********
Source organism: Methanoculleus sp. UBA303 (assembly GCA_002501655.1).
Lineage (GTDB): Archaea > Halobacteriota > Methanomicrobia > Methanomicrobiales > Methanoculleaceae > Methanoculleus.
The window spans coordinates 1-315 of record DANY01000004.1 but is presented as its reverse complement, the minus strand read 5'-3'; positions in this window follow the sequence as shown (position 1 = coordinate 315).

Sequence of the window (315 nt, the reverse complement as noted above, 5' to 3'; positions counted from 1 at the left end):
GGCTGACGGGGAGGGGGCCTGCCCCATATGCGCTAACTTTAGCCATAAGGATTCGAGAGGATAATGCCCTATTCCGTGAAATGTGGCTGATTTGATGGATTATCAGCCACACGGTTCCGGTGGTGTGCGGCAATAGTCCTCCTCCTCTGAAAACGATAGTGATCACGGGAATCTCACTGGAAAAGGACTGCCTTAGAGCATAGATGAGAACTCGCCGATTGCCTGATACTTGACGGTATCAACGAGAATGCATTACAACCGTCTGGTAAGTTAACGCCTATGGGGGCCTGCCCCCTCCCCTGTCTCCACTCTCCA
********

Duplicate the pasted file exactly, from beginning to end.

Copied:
Source organism: Methanoculleus sp. UBA303 (assembly GCA_002501655.1).
Lineage (GTDB): Archaea > Halobacteriota > Methanomicrobia > Methanomicrobiales > Methanoculleaceae > Methanoculleus.
The window spans coordinates 1-315 of record DANY01000004.1 but is presented as its reverse complement, the minus strand read 5'-3'; positions in this window follow the sequence as shown (position 1 = coordinate 315).

Sequence of the window (315 nt, the reverse complement as noted above, 5' to 3'; positions counted from 1 at the left end):
GGCTGACGGGGAGGGGGCCTGCCCCATATGCGCTAACTTTAGCCATAAGGATTCGAGAGGATAATGCCCTATTCCGTGAAATGTGGCTGATTTGATGGATTATCAGCCACACGGTTCCGGTGGTGTGCGGCAATAGTCCTCCTCCTCTGAAAACGATAGTGATCACGGGAATCTCACTGGAAAAGGACTGCCTTAGAGCATAGATGAGAACTCGCCGATTGCCTGATACTTGACGGTATCAACGAGAATGCATTACAACCGTCTGGTAAGTTAACGCCTATGGGGGCCTGCCCCCTCCCCTGTCTCCACTCTCCA